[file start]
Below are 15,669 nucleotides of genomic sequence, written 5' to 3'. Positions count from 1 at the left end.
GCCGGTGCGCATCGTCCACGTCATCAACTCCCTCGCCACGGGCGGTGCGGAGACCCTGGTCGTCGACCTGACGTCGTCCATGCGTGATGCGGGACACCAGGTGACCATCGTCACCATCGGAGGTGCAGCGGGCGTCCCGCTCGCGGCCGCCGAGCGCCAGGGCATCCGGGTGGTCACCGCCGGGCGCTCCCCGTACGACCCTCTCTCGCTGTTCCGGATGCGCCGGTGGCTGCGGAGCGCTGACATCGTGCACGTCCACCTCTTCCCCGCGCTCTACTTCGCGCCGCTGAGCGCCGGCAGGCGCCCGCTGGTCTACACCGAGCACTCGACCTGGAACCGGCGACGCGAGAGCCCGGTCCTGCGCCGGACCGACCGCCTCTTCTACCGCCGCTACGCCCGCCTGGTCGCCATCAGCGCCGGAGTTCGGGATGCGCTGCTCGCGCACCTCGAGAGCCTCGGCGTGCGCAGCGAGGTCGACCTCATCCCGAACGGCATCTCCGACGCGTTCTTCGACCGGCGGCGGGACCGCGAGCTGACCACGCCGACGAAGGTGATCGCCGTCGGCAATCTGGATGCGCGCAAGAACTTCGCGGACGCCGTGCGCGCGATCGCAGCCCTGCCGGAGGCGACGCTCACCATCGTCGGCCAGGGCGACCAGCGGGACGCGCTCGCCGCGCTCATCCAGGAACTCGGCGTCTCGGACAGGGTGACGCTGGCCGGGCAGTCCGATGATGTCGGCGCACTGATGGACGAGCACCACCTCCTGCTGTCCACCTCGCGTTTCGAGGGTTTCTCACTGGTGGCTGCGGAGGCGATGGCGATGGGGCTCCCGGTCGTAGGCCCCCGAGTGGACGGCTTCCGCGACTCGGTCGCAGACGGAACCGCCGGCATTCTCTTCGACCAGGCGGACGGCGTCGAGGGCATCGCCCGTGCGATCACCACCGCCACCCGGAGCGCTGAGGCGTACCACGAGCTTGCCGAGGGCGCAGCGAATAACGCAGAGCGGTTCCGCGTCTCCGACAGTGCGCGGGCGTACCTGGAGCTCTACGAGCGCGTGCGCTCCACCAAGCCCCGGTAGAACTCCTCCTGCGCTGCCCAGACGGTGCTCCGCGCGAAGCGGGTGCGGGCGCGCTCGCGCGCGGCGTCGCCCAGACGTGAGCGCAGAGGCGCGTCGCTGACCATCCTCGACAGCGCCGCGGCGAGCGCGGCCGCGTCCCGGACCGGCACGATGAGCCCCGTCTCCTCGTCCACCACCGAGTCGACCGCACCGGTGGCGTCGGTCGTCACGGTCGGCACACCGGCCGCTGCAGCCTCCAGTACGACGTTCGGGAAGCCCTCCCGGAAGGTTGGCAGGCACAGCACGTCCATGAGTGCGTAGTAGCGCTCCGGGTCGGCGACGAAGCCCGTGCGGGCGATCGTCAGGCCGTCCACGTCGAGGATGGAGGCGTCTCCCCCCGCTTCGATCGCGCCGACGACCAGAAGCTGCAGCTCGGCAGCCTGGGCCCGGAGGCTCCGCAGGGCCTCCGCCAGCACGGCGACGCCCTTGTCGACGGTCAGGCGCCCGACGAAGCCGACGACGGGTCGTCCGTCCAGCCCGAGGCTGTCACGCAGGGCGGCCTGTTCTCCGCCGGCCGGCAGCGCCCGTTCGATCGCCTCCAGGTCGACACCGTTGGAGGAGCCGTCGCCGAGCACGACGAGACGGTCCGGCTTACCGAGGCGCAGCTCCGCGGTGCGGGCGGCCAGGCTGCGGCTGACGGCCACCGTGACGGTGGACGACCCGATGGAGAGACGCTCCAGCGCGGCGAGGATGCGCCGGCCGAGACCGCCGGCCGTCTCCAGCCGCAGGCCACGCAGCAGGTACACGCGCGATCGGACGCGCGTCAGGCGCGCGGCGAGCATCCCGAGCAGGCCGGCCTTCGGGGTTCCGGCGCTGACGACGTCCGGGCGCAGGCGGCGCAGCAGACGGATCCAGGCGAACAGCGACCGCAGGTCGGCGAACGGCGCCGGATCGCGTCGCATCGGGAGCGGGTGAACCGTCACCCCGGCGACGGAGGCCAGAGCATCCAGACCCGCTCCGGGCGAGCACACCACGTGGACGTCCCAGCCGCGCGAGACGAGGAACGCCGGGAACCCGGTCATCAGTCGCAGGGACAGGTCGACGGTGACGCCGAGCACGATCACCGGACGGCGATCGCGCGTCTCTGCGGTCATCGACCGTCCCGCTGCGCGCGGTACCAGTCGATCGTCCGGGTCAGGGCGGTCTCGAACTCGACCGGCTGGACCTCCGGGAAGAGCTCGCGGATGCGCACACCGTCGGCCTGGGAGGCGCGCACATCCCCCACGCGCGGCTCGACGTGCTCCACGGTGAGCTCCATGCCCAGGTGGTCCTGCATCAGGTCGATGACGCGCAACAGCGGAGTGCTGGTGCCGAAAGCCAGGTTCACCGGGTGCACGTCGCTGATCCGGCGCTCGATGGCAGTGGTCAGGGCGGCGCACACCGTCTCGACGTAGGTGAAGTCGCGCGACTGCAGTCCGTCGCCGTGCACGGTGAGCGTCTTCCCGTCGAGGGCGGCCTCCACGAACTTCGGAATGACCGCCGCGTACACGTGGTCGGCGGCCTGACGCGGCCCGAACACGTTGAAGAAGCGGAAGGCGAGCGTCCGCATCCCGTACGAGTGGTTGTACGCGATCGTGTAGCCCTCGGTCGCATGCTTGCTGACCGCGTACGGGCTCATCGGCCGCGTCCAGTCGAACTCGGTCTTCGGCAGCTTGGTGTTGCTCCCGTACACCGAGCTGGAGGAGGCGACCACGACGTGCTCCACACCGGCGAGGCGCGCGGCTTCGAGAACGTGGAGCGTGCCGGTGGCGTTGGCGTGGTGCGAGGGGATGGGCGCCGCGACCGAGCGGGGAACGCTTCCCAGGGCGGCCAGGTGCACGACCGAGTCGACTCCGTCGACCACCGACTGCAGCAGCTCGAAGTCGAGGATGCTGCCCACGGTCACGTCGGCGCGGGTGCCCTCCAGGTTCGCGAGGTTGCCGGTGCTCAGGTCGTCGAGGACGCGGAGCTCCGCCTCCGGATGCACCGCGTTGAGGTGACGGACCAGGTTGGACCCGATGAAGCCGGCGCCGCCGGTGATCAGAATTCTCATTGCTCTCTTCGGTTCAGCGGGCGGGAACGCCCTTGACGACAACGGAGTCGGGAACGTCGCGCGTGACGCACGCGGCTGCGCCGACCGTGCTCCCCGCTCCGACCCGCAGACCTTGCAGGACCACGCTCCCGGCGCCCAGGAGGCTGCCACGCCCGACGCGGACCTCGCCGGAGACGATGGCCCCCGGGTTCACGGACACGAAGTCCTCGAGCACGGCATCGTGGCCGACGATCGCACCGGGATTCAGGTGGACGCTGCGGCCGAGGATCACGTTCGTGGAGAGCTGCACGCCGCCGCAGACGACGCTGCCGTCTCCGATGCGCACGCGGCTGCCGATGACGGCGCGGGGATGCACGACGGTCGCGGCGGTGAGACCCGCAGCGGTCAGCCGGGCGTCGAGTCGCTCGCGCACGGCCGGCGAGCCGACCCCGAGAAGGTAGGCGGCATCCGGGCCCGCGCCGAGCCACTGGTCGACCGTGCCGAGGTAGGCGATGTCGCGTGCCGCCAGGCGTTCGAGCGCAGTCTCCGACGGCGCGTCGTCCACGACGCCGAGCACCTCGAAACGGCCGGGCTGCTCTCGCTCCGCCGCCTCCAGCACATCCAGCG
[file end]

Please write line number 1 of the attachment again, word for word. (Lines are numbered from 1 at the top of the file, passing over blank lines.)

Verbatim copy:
Below are 15,669 nucleotides of genomic sequence, written 5' to 3'. Positions count from 1 at the left end.